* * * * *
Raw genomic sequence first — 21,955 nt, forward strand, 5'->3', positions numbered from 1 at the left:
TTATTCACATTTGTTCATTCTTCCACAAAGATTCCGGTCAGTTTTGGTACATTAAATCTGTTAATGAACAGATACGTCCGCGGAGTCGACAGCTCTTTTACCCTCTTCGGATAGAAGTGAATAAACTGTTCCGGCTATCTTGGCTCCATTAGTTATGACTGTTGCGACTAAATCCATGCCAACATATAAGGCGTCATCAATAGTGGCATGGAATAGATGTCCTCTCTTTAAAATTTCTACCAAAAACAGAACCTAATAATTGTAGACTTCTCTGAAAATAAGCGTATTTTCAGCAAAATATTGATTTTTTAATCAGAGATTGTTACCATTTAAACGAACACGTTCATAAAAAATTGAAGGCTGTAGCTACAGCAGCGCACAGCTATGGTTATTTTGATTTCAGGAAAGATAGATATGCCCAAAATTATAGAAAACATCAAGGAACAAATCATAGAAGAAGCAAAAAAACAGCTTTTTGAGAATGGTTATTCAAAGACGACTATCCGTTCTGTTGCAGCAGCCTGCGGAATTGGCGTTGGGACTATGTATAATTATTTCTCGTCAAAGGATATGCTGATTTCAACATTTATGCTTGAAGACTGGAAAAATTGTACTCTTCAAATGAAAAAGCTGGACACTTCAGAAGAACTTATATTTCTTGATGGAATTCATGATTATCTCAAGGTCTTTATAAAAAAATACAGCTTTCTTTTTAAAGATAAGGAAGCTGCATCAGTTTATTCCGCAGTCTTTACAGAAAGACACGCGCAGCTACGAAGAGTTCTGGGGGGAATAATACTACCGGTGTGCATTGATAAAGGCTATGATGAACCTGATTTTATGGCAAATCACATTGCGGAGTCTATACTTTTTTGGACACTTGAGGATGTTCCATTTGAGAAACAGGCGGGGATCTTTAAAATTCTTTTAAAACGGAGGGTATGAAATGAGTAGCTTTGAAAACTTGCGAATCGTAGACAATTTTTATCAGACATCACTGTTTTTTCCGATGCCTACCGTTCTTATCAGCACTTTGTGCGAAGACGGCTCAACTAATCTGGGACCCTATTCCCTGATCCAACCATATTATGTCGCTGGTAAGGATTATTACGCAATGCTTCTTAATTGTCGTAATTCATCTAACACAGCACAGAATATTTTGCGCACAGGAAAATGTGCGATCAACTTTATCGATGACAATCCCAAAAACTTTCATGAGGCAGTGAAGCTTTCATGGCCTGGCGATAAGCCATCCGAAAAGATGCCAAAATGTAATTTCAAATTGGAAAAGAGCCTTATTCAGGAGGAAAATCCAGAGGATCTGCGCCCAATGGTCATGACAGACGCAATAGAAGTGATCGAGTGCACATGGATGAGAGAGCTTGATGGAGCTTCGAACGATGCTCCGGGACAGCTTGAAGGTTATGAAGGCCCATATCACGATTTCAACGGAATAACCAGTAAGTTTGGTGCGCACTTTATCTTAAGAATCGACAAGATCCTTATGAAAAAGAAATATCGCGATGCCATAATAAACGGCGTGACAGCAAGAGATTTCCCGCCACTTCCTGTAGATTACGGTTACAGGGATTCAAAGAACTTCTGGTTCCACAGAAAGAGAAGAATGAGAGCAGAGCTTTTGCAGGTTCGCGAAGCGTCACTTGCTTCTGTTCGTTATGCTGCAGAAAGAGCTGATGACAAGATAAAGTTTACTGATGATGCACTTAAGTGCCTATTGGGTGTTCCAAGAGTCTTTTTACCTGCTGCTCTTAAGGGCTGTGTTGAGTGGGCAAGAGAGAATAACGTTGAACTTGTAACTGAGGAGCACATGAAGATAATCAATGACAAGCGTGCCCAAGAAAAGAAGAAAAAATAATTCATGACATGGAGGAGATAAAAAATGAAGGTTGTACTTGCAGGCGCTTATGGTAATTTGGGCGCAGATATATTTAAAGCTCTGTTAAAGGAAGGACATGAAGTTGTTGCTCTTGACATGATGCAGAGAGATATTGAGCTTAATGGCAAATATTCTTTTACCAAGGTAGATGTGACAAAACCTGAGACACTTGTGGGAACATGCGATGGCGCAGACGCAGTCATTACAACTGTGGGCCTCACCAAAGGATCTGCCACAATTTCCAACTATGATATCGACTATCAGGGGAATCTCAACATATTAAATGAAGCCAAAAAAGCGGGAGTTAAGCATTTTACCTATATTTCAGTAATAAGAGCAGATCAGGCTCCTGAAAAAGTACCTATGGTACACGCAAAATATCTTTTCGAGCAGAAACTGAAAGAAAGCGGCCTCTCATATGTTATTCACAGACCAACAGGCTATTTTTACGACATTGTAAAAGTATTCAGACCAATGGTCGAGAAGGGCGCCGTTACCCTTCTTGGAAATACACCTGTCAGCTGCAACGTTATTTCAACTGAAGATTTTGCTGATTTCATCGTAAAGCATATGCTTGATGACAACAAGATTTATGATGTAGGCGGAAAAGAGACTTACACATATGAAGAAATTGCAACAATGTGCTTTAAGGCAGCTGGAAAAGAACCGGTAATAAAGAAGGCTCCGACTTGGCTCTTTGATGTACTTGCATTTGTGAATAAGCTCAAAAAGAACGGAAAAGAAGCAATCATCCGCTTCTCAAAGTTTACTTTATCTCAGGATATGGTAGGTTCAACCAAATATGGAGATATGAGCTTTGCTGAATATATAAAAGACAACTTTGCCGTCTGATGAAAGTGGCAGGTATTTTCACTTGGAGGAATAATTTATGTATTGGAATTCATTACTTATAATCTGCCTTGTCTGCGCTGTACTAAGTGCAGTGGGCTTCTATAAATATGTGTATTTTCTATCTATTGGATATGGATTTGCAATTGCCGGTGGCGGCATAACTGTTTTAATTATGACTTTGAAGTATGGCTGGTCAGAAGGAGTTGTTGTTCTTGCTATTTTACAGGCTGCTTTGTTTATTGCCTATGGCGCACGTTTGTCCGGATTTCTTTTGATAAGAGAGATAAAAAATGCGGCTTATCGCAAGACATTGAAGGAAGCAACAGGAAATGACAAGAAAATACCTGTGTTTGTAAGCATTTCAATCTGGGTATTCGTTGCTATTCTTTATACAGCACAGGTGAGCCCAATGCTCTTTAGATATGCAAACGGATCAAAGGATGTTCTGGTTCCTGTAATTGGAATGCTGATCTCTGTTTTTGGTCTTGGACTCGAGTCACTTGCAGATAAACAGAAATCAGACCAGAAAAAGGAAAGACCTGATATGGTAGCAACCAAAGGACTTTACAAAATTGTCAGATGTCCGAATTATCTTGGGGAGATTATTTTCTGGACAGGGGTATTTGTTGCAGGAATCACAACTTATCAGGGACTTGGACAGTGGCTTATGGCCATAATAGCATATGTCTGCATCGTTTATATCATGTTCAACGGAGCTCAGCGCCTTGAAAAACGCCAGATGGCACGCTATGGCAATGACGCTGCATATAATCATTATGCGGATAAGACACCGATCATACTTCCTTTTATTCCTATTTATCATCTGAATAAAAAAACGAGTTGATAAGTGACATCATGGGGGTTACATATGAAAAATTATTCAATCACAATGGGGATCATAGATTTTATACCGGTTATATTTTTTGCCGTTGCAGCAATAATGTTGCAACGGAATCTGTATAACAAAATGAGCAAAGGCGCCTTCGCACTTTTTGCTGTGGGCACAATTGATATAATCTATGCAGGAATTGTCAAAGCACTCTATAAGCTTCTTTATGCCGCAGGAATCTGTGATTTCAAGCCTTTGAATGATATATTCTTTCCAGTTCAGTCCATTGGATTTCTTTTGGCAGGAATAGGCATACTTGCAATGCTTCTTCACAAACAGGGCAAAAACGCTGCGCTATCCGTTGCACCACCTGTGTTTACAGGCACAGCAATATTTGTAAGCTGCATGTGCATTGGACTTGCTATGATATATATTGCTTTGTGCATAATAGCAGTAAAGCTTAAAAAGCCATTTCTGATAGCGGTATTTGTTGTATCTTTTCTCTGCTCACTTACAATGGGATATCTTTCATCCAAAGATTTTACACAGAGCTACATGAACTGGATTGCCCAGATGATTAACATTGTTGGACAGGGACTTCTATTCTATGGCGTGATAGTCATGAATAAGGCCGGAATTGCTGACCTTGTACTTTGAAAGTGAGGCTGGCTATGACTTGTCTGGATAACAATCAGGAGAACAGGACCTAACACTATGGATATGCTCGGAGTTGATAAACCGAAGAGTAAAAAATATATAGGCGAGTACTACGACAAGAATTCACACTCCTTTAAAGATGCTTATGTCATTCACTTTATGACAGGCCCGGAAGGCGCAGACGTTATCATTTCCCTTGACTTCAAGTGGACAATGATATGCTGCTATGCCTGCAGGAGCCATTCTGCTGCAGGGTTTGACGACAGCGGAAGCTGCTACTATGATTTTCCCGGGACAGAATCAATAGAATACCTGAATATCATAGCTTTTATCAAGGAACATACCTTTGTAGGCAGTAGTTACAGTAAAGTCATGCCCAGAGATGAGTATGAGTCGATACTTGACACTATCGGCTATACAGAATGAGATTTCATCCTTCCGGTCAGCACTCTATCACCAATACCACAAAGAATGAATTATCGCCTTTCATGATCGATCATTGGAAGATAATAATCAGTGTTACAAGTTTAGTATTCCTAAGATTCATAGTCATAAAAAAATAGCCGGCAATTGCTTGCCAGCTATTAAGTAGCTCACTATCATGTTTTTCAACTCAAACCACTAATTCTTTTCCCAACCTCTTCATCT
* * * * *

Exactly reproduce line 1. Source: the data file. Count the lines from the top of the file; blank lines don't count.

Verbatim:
Raw genomic sequence first — 21,955 nt, forward strand, 5'->3', positions numbered from 1 at the left: